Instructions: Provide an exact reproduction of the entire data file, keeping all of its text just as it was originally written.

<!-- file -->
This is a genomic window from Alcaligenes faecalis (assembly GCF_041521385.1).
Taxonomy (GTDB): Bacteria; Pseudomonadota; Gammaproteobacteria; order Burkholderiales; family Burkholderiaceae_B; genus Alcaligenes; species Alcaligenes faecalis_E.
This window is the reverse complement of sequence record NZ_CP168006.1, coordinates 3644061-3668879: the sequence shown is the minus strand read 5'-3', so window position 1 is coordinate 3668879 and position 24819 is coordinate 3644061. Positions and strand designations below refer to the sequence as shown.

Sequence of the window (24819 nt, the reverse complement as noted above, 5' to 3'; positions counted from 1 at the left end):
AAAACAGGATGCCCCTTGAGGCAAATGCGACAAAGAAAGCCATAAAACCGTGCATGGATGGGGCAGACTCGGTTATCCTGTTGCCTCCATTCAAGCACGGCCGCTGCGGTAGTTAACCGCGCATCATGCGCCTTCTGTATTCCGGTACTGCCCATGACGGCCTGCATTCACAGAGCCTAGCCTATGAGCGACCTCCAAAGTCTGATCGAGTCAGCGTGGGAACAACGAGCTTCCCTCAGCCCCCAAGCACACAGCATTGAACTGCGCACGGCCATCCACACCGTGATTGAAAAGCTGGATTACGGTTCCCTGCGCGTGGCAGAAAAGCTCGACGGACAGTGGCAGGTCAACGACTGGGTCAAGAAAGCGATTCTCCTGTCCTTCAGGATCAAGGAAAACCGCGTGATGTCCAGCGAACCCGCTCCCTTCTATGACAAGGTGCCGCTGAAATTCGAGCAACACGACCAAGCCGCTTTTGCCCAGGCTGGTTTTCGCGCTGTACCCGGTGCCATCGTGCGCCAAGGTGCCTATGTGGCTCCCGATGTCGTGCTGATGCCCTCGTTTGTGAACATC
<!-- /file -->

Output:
This is a genomic window from Alcaligenes faecalis (assembly GCF_041521385.1).
Taxonomy (GTDB): Bacteria; Pseudomonadota; Gammaproteobacteria; order Burkholderiales; family Burkholderiaceae_B; genus Alcaligenes; species Alcaligenes faecalis_E.
This window is the reverse complement of sequence record NZ_CP168006.1, coordinates 3644061-3668879: the sequence shown is the minus strand read 5'-3', so window position 1 is coordinate 3668879 and position 24819 is coordinate 3644061. Positions and strand designations below refer to the sequence as shown.

Sequence of the window (24819 nt, the reverse complement as noted above, 5' to 3'; positions counted from 1 at the left end):
AAAACAGGATGCCCCTTGAGGCAAATGCGACAAAGAAAGCCATAAAACCGTGCATGGATGGGGCAGACTCGGTTATCCTGTTGCCTCCATTCAAGCACGGCCGCTGCGGTAGTTAACCGCGCATCATGCGCCTTCTGTATTCCGGTACTGCCCATGACGGCCTGCATTCACAGAGCCTAGCCTATGAGCGACCTCCAAAGTCTGATCGAGTCAGCGTGGGAACAACGAGCTTCCCTCAGCCCCCAAGCACACAGCATTGAACTGCGCACGGCCATCCACACCGTGATTGAAAAGCTGGATTACGGTTCCCTGCGCGTGGCAGAAAAGCTCGACGGACAGTGGCAGGTCAACGACTGGGTCAAGAAAGCGATTCTCCTGTCCTTCAGGATCAAGGAAAACCGCGTGATGTCCAGCGAACCCGCTCCCTTCTATGACAAGGTGCCGCTGAAATTCGAGCAACACGACCAAGCCGCTTTTGCCCAGGCTGGTTTTCGCGCTGTACCCGGTGCCATCGTGCGCCAAGGTGCCTATGTGGCTCCCGATGTCGTGCTGATGCCCTCGTTTGTGAACATC